How Can High-Poverty Schools Connect With Students? link
(By William Parrett and Kathleen Budge)
This is one of the single best articles on successful schools I’ve read in years. That is, how schools can help each and every student be successful. That is, how the teachers and staff at a school help each and every student be successful. This article could have been written 40 years ago! The principles described for making students successful are timeless and apply to all children. (They are acutely more important for students in poverty, but should be present in all schools.) The principles described are foundational to the education process and are based on human nature.
Too often education looks to a new curriculum or new piece of technology to solve our problems. (I’m all for good curriculum and technology.) However, the four cornerstones laid out by the authors of Caring Relationships, Supporting Students, Learning Environments, and Participation in Extracurricular Activities must be present before any curriculum or technology can work.
Repeatedly throughout the article it describes what the teachers (adults) are doing with the students and what the students are doing with each other. The bottom line is caring relationships.
Personally, I have seen the power of these four foundational principle at the school I taught at in Nebraska and in Macomb. I thankful.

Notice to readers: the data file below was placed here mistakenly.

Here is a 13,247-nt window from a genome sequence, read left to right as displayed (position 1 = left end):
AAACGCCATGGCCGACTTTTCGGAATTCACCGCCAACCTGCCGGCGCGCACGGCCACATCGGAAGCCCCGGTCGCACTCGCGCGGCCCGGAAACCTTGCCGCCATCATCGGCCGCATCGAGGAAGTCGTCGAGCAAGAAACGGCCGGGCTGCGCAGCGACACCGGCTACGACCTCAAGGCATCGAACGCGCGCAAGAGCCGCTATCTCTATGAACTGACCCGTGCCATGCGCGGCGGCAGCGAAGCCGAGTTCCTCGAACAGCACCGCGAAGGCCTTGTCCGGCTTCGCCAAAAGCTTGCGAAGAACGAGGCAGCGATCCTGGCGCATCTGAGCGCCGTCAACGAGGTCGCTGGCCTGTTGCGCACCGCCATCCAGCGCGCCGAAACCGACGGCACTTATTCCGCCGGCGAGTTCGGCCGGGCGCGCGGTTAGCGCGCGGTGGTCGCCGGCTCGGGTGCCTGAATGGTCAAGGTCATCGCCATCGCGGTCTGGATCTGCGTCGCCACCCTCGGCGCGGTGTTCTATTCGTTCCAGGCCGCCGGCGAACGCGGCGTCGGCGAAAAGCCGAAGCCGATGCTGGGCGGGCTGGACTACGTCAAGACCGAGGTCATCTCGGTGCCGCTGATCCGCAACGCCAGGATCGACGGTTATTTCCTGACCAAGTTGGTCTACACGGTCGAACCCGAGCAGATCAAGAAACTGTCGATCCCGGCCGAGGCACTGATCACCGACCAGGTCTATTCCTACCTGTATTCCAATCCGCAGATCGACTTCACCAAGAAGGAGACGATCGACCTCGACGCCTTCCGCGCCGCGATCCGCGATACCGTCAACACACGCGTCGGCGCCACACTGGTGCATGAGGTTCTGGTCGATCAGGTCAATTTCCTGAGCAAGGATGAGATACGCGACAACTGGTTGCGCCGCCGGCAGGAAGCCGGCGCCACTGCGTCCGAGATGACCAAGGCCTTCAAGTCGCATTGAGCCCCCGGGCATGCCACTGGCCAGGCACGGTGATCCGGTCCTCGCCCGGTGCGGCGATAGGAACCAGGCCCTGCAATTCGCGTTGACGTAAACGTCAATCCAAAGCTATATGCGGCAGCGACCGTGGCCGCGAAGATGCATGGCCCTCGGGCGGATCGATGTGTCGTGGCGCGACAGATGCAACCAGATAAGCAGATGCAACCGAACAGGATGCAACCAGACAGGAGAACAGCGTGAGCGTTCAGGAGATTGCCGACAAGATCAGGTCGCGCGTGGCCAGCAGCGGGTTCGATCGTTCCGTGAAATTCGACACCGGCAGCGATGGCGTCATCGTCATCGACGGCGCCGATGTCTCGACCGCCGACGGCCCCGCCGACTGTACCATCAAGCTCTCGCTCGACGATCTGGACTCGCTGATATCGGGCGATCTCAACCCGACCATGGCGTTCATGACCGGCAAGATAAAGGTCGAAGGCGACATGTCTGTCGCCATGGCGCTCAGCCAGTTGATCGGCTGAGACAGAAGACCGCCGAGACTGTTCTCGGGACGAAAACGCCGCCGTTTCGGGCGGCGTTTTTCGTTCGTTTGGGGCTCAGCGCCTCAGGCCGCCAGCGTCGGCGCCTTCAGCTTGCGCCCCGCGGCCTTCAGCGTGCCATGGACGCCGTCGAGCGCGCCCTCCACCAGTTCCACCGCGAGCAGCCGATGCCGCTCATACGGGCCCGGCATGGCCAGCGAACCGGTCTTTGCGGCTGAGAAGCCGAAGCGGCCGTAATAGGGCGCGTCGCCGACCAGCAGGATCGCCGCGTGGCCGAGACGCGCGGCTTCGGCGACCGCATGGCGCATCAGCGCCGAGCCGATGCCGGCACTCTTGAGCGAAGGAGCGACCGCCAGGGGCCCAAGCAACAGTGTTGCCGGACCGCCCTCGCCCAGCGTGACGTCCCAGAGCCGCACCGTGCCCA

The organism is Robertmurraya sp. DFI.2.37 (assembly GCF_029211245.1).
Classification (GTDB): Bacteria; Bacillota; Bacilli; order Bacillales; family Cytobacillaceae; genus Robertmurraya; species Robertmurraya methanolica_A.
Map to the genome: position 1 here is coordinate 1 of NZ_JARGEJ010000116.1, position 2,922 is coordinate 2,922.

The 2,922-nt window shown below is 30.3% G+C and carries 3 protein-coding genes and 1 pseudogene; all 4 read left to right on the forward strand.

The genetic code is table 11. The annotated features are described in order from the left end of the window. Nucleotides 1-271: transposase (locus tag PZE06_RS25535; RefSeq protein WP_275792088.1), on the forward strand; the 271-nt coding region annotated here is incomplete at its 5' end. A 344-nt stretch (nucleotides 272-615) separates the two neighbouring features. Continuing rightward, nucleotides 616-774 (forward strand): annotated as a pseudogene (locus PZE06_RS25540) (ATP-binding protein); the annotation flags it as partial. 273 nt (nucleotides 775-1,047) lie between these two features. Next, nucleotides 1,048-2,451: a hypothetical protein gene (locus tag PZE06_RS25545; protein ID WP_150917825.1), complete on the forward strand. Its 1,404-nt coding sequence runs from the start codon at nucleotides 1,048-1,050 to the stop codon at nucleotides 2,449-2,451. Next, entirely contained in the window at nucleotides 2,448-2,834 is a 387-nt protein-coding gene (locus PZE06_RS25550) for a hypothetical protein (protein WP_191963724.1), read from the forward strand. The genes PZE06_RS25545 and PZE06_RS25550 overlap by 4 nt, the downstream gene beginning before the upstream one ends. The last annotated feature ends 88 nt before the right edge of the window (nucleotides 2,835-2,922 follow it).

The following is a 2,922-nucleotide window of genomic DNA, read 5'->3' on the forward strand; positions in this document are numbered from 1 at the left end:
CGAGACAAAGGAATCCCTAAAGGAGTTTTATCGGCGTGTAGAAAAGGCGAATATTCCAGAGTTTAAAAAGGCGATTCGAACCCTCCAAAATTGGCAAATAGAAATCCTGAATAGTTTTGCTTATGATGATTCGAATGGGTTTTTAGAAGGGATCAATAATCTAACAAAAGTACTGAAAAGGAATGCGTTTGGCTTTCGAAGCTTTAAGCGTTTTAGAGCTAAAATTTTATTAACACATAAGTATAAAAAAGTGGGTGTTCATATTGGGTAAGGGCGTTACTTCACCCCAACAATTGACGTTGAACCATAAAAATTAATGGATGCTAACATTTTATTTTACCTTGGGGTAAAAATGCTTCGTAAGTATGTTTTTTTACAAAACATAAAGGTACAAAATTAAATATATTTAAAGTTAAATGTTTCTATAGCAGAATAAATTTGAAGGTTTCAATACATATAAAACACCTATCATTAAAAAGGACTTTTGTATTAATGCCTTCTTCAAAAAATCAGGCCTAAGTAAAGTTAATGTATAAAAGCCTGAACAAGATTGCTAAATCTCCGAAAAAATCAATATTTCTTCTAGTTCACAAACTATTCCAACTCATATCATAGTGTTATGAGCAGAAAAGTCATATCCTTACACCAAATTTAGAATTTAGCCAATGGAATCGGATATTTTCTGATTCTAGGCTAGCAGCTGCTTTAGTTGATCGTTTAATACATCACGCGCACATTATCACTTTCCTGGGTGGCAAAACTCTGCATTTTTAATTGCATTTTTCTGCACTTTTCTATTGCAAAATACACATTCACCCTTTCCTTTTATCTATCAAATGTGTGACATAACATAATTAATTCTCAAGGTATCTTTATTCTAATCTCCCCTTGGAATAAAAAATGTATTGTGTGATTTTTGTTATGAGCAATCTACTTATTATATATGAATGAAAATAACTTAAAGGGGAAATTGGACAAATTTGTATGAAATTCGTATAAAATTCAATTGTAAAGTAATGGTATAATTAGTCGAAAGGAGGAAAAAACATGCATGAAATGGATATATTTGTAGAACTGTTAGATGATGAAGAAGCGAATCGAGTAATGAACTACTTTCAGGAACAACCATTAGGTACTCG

Having said this, we must realize that this is not an easy or quick fix. It requires a huge amount of effort by adults, time, and resources. However, children are the future. They are worth it.
The four sections of the article are:
- The Power of Caring Relationships
- Supporting Students Through Advisory Programs
- Create Smaller Learning Environments
- Encourage Participation in Extracurricular Activities
Here are many of the important concepts discussed in the article:
- Schools Connect With Students,
- Safety and security while at school,
- The Power of Caring Relationships,
- Build a bond between students and school,
- Agree as a faculty,
- Atmosphere of sincere support for the students’ well-being and academic success,
- Small learning communities,
- Smaller learning environments,
- Students connected with each other,
- Authentically connect students with adults,
- Ensure that their students living in poverty will be able to participate in extracurricular activities,
- The importance of such participation to the creation of a bond between students and school has long been known,
- Partnering with community-based entities,
- The benefits of extracurricular participation.